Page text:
May 21, 2010

Getting Ready to Can!

In case you haven't heard, canning and preserving are back in style. And why not? Home canned food generally costs about half what store-bought canned food costs, has no artificial colors or flavors, has no preservatives, is lower in sodium than most commercially canned foods, and is more nutritious than store-bought food if it's canned at its peak. You can also can meals (like beef stew) ahead of time, and warm them up on days you don't feel like cooking, and unlike your frozen foods, you needn't worry about losing the food in a power outage. Too, canning jars are used year after year, unlike store-bought canned food cans, which must be tossed in the trash or recycled commercially.

Many people think it's expensive to set yourself up for home canning, but it needn't be. You can often find the tools you need at garage sales and thrift stores. Which is why I'm typing about canning supplies today. If you want to try your hand at canning this year, now's the time to start looking for used equipment. It's also a good time to start purchasing equipment new, bit by bit, if that's what you prefer to do.

So, without further ado, here's the equipment you'll need to start canning.

There are two types of home canners: Boiling-water canners and pressure canners. Boiling-water canners and are suitable for fruits, jams, pickles, and high-acid foods. Pressure canners are required for safely canning low acid foods, like meat, poultry, fish, and vegetables.

I recommend starting with a boiling-water canner. I think most people find them less intimidating - plus they are less expensive new and may be purchased used. I don't recommend buying used pressure canners, since they must be carefully regulated for safety; older pressure canners may be more prone to exploding during use. New pressure canners sell for about $70 to $100 new.

Boiling-water canners are about $30 to $70 new, but I often see them at thrift stores and online auctions for $10 - $35. Too, you can just as easily use a big, tall pot you probably already own. It should be three inches taller than any canning jars you place inside it and must have a snug-fitting lid.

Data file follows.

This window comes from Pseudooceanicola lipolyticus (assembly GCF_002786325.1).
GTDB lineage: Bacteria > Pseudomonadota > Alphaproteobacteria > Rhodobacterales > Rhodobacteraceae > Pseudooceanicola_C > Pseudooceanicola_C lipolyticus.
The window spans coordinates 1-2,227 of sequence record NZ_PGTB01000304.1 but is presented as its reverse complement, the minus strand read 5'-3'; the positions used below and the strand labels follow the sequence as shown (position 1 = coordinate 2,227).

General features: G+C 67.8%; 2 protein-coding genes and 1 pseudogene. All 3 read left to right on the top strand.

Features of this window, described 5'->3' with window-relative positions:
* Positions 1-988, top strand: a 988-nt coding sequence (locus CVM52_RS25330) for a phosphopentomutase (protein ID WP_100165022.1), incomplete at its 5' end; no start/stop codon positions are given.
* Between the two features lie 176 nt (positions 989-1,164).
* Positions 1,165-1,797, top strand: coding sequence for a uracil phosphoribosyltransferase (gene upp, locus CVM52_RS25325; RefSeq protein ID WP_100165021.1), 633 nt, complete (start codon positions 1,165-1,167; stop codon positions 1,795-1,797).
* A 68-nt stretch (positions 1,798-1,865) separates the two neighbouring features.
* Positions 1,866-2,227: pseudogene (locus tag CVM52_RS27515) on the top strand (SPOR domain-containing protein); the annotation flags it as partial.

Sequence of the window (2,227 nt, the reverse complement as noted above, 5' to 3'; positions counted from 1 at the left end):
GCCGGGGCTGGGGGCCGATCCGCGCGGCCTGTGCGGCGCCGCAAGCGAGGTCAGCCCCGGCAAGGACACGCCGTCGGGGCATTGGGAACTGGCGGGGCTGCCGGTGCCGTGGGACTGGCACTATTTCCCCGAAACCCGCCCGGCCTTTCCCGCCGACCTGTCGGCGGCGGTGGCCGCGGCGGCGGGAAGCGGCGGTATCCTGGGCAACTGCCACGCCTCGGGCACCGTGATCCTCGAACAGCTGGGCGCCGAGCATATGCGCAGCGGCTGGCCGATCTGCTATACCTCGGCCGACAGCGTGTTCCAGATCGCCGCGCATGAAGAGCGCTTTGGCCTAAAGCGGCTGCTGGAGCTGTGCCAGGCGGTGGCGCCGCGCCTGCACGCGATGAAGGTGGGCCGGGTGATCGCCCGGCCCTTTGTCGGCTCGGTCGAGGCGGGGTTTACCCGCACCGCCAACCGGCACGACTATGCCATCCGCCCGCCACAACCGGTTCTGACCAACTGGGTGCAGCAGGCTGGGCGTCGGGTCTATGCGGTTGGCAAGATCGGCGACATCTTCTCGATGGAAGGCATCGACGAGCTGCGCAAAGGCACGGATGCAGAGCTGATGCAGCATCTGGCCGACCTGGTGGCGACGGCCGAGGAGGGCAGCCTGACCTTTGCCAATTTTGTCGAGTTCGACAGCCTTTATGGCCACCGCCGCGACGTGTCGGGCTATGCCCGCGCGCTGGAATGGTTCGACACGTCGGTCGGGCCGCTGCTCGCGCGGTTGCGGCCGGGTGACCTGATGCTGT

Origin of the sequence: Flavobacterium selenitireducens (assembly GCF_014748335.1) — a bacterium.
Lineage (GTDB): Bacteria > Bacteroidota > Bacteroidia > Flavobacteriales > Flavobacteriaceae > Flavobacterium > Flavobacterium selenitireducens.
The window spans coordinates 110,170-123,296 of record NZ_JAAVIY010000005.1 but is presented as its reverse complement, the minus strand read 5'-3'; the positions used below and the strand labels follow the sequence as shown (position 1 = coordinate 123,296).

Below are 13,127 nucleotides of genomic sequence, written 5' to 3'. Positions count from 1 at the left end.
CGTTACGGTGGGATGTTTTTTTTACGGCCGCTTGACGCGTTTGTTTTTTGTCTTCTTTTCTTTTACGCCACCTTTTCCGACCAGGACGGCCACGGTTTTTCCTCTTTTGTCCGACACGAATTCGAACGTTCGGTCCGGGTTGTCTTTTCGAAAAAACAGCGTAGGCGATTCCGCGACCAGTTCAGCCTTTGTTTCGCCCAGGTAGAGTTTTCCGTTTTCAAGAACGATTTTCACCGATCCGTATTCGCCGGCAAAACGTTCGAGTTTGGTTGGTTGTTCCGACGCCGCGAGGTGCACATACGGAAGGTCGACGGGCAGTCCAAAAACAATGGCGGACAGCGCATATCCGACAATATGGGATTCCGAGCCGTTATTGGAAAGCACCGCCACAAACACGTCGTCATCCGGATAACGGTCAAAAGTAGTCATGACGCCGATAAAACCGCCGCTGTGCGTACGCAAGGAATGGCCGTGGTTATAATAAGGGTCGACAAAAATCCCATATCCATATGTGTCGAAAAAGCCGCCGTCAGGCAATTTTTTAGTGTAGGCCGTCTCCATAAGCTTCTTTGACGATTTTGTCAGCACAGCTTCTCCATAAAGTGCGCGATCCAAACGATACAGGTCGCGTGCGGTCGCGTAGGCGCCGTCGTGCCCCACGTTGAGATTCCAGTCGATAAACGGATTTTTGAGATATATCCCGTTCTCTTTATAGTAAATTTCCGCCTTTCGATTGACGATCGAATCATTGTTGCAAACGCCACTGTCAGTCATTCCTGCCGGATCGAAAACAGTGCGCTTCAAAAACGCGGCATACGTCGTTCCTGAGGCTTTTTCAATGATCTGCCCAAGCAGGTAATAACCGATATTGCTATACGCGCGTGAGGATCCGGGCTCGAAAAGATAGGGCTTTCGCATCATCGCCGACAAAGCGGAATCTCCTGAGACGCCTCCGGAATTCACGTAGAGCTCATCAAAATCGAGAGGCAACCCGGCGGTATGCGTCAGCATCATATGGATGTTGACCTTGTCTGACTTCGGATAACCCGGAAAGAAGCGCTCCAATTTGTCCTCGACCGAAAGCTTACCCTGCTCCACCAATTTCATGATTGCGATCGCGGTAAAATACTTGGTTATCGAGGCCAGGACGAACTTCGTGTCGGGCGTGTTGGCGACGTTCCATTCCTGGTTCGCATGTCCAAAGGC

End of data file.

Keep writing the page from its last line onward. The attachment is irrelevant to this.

Canner Racks

Canners come with racks inside them to prevent canning jars from touching the bottom of the pot. If you’ve purchased a used canner without a rack, you can purchase a new replacement for about $15. I've also heard of people making their own by purchasing some extra canning jar screw bands; connect them together with some string, and place them on the bottom of the pan. Round cake cooling racks can also be used in place of a canner rack.


Canning jars are possibly the most expensive equipment you’ll need, running about $9 for a dozen 1 pint jars. However, this is a one-time investment you’ll use over and over again. It’s unlikely you’ll ever need to purchase more - unless you decide to increase your canning productivity. (More food means more jars.)

Also, clear glass canning jars can often be found at thrift stores, estate sales, and online auctions for pennies each; just check each jar carefully for cracks, breaks, or nicks along the opening. (Uneven or broken openings don’t allow jars to seal properly.)

It’s not a good idea to re-use glass jars from grocery-store food. These aren’t designed for home canning and may either break during the canning process or not seal the food safely. It's also not considered safe to use vintage canning jars with attached lids.

Incidentally, if you have a choice, I recommend purchasing wide-mouthed jars. They are easier to fill and allow for easier removal of contents.

Lids and Screw Bands

Modern canning lids are easy to use and offer a reliable seal. They can only be used once, but cost a few dollars a dozen. Screw bands are circular, bracelet-like devices that screw onto the top of the canning jar. They may be reused year after year, and can be purchased used. Do not use screw bands that are rusty, however.

If you buy new jars, they usually come with screw bands and lids. Lids can also be purchased with matching screw bands, or you can buy the bands alone for a few dollars a dozen
Other ToolsYou’ll need a way to safely remove the jars and lids from the pots without burning yourself. New jar lifters (image left) typically cost only a few dollars. You may also want to buy a jar stirrer, but any non-metallic spoon or spatula will work just fine. A plastic or metal funnel for filling jars makes the job less messy, and can be had for a nominal price.

Or, For Those Who Hate to Shop...
If you don't want to mess with gathering all your supplies, canning kits are available online and in some retail stores. For about $65, you can purchase a boiling-water canner, a jar rack, a handful of jars and lids, a jar lifter, a funnel, and a stirrer. Just add some more jars, and you're ready to go!


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